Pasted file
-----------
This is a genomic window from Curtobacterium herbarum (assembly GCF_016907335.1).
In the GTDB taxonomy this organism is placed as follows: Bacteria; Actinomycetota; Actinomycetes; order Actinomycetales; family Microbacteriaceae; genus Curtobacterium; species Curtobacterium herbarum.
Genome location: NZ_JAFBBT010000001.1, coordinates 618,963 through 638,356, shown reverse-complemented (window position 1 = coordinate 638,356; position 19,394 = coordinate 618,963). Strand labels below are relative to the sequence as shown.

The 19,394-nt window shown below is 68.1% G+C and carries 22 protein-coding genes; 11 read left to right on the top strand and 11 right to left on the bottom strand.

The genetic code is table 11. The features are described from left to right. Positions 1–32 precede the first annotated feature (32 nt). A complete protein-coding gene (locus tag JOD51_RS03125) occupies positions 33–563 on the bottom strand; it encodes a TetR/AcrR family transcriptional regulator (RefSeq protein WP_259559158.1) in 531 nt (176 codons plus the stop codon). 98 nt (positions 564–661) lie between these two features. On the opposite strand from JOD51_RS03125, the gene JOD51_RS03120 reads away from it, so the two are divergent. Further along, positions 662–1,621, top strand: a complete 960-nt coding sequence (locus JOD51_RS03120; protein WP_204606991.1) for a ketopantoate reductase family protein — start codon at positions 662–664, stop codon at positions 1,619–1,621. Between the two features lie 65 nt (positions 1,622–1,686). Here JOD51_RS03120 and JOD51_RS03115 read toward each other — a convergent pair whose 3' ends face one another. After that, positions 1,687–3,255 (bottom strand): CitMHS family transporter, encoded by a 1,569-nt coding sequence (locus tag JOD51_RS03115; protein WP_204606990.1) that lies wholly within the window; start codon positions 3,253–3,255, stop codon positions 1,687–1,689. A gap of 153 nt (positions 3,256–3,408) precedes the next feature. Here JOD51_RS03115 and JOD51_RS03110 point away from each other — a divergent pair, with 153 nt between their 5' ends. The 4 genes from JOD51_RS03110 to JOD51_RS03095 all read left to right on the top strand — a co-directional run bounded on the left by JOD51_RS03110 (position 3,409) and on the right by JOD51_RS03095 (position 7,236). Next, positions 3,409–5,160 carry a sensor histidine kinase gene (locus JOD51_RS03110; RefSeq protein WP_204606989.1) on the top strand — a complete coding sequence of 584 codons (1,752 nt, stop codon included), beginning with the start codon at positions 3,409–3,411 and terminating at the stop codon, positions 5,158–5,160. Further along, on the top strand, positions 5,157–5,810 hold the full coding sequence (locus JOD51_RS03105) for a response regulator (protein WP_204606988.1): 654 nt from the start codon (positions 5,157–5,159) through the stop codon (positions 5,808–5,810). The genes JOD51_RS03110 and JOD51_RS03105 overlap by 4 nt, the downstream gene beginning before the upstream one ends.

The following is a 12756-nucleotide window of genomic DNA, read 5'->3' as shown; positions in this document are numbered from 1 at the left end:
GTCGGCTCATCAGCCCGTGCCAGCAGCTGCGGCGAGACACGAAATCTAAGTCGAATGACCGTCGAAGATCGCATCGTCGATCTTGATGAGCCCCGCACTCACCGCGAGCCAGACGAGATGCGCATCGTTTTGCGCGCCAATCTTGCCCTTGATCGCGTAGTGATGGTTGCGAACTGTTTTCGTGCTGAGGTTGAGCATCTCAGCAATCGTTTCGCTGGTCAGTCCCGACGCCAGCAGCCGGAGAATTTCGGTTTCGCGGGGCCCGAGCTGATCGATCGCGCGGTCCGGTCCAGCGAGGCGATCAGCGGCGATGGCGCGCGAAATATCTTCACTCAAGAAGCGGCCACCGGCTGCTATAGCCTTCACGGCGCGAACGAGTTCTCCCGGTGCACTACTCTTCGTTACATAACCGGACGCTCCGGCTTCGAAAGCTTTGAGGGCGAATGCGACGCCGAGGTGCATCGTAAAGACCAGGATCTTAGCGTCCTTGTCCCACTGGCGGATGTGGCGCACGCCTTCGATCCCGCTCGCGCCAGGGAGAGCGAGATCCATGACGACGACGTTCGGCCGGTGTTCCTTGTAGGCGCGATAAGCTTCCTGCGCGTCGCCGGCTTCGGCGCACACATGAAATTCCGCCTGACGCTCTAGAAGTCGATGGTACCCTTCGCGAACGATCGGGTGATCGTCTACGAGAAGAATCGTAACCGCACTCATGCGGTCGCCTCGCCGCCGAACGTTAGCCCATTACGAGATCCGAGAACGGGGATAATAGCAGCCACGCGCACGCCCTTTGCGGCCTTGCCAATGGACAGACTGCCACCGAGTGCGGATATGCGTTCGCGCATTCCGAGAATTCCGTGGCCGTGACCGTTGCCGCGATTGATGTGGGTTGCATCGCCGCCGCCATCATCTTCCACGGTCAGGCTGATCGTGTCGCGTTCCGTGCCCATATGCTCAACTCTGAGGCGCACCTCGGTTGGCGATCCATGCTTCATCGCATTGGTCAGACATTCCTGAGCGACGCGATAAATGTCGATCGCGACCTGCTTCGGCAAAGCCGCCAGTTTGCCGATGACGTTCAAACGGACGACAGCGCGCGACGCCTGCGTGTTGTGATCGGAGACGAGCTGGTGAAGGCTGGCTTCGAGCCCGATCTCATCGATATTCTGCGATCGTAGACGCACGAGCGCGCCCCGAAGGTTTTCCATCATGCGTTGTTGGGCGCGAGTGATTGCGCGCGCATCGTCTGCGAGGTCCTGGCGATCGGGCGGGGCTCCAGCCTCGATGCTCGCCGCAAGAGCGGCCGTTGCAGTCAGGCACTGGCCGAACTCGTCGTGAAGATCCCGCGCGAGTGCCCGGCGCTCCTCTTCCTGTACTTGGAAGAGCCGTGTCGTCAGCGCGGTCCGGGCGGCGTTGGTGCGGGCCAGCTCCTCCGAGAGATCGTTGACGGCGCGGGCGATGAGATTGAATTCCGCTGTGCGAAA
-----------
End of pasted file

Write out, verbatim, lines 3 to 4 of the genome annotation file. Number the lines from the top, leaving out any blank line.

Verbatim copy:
Genome location: NZ_JAFBBT010000001.1, coordinates 618,963 through 638,356, shown reverse-complemented (window position 1 = coordinate 638,356; position 19,394 = coordinate 618,963). Strand labels below are relative to the sequence as shown.

The 19,394-nt window shown below is 68.1% G+C and carries 22 protein-coding genes; 11 read left to right on the top strand and 11 right to left on the bottom strand.